Welcome to a journey through 15 centuries of history and etymology of the magnificent English language. During this six-part course, we'll look beyond Chaucer and Shakespeare, we’ll listen in to conversations from centuries past, and shed light on many questions about the peculiarities of English as it is today – its pronunciation and spelling, word forms, grammar, and regional variation.
Why, for example, do we spell “see” and “sea” differently although we pronounce them exactly the same? And what did the Black Death have to do with it? Why is the plural of “foot” “feet” and of “tooth” “teeth” but the plural of “book” is not “beek”? And why are “whither” and “whence” so confusing to us today? Answers to these questions will emerge as we explore the development of English, from its Anglo-Saxon beginnings on the continent, through the influences of the Celts, Vikings, and Normans, and to the globalization of English since the 1700s.
Led by an expert on linguistics and history Asya Pereltsvaig, Ph.D., this Conversation will shed light on English as it is today, its structure, history, and diversity through the lens of its history. Designed to inform curiosity as well as future travels, participants will come away with an increased understanding of English, our beloved mother tongue and lingua franca.
This course has been designed to be enjoyed as part of a series. We invite you to explore:
Lecture One – English is constantly changing: for better or for worse? The roots of English.
Lecture Two – The Anglo-Saxons and their language, Old English. How the Celts affected English.
Lecture Three – English in the Viking Age. Is English really Engelsk, an offshoot of Old Norse? How the Vikings dismantled Old English.
Lecture Four – The Norman Conquest and Middle English. French influence on English.
Lecture Five – Pronunciation changes in Renaissance English. Why English spelling today is so weird. Other influences in the Early Modern Period: Shakespeare, Samuel Johnson, the printing press, and the American Founding Fathers.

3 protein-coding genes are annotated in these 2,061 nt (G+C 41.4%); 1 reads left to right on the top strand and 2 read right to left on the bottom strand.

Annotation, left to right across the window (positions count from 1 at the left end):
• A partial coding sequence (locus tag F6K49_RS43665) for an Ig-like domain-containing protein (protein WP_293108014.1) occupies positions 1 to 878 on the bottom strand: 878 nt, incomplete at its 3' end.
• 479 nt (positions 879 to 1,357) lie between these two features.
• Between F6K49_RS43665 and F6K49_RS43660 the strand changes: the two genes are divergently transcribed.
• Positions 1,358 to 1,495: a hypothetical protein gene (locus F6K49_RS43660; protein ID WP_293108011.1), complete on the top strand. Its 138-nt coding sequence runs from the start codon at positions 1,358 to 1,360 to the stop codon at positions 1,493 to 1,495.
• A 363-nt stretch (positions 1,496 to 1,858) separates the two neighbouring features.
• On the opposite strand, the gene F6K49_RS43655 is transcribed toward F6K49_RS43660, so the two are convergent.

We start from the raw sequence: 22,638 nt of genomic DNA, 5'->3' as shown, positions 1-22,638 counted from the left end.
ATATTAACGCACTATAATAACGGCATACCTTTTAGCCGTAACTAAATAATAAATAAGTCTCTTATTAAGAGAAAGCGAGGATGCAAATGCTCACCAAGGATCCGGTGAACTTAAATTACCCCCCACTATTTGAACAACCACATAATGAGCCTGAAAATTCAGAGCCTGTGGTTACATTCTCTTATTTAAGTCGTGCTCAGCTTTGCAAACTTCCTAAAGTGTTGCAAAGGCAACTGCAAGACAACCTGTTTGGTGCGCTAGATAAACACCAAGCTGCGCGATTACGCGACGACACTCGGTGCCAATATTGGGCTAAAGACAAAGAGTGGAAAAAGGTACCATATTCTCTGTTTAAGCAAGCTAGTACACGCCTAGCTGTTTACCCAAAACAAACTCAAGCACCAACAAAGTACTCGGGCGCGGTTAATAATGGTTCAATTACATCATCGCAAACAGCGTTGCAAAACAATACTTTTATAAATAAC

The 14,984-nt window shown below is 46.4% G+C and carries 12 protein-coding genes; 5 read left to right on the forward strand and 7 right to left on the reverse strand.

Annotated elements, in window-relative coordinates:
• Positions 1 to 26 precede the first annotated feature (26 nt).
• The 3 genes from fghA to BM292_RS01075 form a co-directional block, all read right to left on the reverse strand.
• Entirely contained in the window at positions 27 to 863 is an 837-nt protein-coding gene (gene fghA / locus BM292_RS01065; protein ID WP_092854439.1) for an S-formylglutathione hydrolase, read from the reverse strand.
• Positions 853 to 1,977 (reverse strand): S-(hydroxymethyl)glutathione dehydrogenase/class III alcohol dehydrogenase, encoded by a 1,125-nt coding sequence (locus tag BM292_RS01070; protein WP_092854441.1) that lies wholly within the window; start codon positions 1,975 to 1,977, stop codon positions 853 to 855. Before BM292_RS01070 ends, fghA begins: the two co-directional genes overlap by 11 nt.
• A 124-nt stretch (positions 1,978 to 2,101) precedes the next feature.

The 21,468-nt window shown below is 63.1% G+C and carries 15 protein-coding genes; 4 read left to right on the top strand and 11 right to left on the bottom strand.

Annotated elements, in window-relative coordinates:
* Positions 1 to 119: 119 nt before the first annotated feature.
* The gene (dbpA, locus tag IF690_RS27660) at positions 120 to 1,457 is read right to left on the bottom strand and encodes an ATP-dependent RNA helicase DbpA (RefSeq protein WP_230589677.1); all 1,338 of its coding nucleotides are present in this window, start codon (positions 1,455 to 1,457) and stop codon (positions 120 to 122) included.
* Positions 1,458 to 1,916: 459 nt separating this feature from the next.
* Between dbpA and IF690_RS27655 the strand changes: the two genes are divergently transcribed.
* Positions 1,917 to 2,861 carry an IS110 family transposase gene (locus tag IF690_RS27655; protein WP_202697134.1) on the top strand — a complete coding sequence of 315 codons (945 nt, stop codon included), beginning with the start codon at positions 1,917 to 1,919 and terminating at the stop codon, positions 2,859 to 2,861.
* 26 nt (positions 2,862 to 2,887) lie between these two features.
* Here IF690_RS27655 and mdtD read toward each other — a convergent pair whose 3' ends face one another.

Lecture Six – English goes global with the rise of colonialization.
Asya Pereltsvaig received a PhD in Linguistics from McGill University and has taught at Yale, Cornell and Stanford, as well as in several U.S. and European universities. Her expertise is in language and history, and the relationship between them. Her most recent books, Languages of the World: An Introduction, 3rd edition (2020) and The Indo-European Controversy: Facts and Fallacies in Historical Linguistics (2015) were published by Cambridge University Press.
How does it work?
This is a six-part series held weekly and hosted on Zoom. Please check the schedule for the specific dates and times for each lecture. All Context Conversations are advertised in Eastern Standard Time.
When will I receive the Zoom link?
Your link to enter the Zoom room will be the same for all six sessions. It will be sent to the email address used to place your order 30 minutes prior to each lecture's start time.
Is there a reading list in advance?
Though the course is open to participants with no background on this topic, there are suggested readings for further investigation. These will be provided at the course's conclusion.
How long are the lectures?
Each lecture is 60 minutes long with time for Q&A.
How much is the course?
The course is $210 USD for six lectures.
Is a recording available?
Yes. All registered participants will be sent a recording link within 48 hours of each session's conclusion. The recording expires 30 days thereafter.
This conversation is suitable for all ages.
90 minutes, including a 30 minute Q&A.